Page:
Mr Johnson unveiled a plan to wipe out trafficking rings and help drug addicts get rid of drugs over the next decade.
It aims to discourage the use of recreational drugs by making it socially unacceptable, to reduce demand, to cut supply by strangling networks and to help 3,000 registered drug addicts to detoxify themselves.
The plan pursues a “public health” approach, involving education, social assistance and the charitable sector, to help with prevention and rehabilitation.
Mr Johnson said: “Half of the crime of acquisition in this country, burglary, robbery, is caused by drugs.
“The 300,000 people who are the biggest problem, put them in rehab.
“Of course you have to be tough on crime, but their problems won’t be solved by just hitting them. You have to stop the gangs as well.”
Yet many of the goals, and even the wording, have vivid echoes of Mr. Blair’s plan. In a foreword to his strategy, Mr Johnson wrote: “We must break the cycle of violence and abuse that plagues so many communities.”
In 1998 Mr Blair, then Labor Prime Minister, wrote in his foreword to his own 10-year drugs strategy, titled
Tackling Drugs to Build a Better Britain: “If we could break the vicious cycle of drugs and life-destroying crime once and for all.
Mr Blair unveiled the same goals of helping “young people resist drug use”, empowering “people with drug problems to overcome them” and “stifle the supply of illegal drugs” in our streets.
Mr Blair’s strategy also sought a common approach to tackle the problem with other agencies, parents, teachers and community groups rather than just law enforcement.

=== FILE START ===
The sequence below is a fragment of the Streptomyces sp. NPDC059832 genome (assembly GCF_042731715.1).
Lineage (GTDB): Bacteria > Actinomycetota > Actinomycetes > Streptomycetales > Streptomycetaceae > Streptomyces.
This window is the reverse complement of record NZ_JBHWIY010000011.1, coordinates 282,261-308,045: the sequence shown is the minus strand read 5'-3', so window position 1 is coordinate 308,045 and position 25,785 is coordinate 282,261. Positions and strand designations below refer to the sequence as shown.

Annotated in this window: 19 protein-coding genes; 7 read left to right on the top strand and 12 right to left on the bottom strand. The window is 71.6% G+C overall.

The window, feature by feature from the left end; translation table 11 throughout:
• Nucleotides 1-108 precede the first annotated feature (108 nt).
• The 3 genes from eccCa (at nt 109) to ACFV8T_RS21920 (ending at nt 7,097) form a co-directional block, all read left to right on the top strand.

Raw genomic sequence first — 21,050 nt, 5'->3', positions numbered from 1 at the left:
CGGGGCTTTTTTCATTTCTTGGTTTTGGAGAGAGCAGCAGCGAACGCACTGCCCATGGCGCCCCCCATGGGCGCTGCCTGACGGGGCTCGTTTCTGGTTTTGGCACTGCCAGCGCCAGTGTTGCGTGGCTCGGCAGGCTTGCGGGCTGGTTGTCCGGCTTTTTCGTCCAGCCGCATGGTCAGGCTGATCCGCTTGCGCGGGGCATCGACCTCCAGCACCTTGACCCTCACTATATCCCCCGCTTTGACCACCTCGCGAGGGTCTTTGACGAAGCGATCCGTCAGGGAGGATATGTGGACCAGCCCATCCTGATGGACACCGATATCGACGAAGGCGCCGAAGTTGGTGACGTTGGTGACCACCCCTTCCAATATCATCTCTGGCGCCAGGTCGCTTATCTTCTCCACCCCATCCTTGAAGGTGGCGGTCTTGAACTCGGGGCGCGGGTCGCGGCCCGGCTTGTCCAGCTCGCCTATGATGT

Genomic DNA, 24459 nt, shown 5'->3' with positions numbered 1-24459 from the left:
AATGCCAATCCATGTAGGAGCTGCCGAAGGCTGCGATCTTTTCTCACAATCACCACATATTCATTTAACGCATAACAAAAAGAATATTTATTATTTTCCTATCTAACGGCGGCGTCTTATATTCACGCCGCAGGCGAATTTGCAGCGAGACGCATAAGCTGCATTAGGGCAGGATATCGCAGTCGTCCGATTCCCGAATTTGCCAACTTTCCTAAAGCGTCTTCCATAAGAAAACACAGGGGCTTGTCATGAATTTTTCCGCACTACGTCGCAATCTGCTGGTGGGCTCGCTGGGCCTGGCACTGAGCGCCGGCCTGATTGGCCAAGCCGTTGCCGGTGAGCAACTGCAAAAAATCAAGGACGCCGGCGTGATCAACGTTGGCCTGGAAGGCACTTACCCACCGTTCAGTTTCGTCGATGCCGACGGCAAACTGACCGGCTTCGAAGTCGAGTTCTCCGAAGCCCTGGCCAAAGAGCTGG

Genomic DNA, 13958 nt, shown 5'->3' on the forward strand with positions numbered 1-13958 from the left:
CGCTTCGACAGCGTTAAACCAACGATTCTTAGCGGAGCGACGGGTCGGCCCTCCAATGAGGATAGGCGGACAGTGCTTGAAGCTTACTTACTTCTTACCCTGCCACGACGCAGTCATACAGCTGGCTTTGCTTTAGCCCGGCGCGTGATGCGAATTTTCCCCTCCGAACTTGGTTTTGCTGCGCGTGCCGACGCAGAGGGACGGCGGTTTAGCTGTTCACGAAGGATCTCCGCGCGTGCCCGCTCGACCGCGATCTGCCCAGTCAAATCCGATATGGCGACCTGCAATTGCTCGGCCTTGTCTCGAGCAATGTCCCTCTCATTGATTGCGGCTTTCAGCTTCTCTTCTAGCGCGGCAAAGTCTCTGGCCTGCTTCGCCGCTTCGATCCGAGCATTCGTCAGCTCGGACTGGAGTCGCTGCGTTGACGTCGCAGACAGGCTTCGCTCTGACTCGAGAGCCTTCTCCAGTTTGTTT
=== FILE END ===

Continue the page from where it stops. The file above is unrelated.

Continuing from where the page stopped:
However, his plan was unsuccessful and drug use continued to skyrocket.
In 1995, the number of deaths attributable to drug abuse in England and Wales was 1,805.
In 2020, 4,561 drug-related deaths were recorded, 3.8% more than in 2019.
Mr Blair declined to comment on the success of his plan or the similarities to Mr Johnson’s.
A spokeswoman for the Tony Blair Institute for Global Change pointed to a blog post by Harvey Redgrave, its senior home affairs policy adviser, on Mr Johnson’s strategy. Harvey said the new campaign “has been pre-briefed in colloquial language” and “it’s mostly about continuing a list of things that are already happening.”
Former detective Neil Woods is part of the UK Law Enforcement Action Partnership, which works for drug policy reform.
He thinks Mr Johnson’s plans to “toughen up” are worrisome.
He said, “Tough on crime and the causes of crime, like Blair said.” We should surely learn from the past.
PM’s new strategy has similar goals … and uses similar words
BORIS JOHNSON 2021: “Then we must break the cycle of violence and abuse that is tearing so many communities apart.”
TONY BLAIR 1998: “If we could break the vicious cycle of drugs and life-destroying crime once and for all.”
JOHNSON: “We’re going to have to do more to fight illegal drugs.”
BLAIR: “I am determined to tackle the drug problem.” JOHNSON: “That’s the purpose of this strategy, a new approach to the problem.”
BLAIR: “Put in place a comprehensive strategy, tackling the problem again. “
JOHNSON: “So this plan is different. A plan that treats drug abuse not just as a law enforcement problem, but as a societal problem that all governments face. “
BLAIR: “It’s for teachers, parents, community groups, those who work in the field and anyone who cares about the future of our society. We owe it to our children to find an imaginative solution and create the best. Britain they deserve. “